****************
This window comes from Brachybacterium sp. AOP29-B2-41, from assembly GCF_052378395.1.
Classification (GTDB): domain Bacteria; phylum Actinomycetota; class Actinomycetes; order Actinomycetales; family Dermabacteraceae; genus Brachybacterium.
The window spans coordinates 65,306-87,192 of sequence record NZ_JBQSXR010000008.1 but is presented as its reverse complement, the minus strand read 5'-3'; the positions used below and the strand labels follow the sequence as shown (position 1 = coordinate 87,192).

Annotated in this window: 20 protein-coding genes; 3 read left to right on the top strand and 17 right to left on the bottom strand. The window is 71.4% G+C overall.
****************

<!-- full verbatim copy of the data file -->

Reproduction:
This window comes from Brachybacterium sp. AOP29-B2-41, from assembly GCF_052378395.1.
Classification (GTDB): domain Bacteria; phylum Actinomycetota; class Actinomycetes; order Actinomycetales; family Dermabacteraceae; genus Brachybacterium.
The window spans coordinates 65,306-87,192 of sequence record NZ_JBQSXR010000008.1 but is presented as its reverse complement, the minus strand read 5'-3'; the positions used below and the strand labels follow the sequence as shown (position 1 = coordinate 87,192).

Annotated in this window: 20 protein-coding genes; 3 read left to right on the top strand and 17 right to left on the bottom strand. The window is 71.4% G+C overall.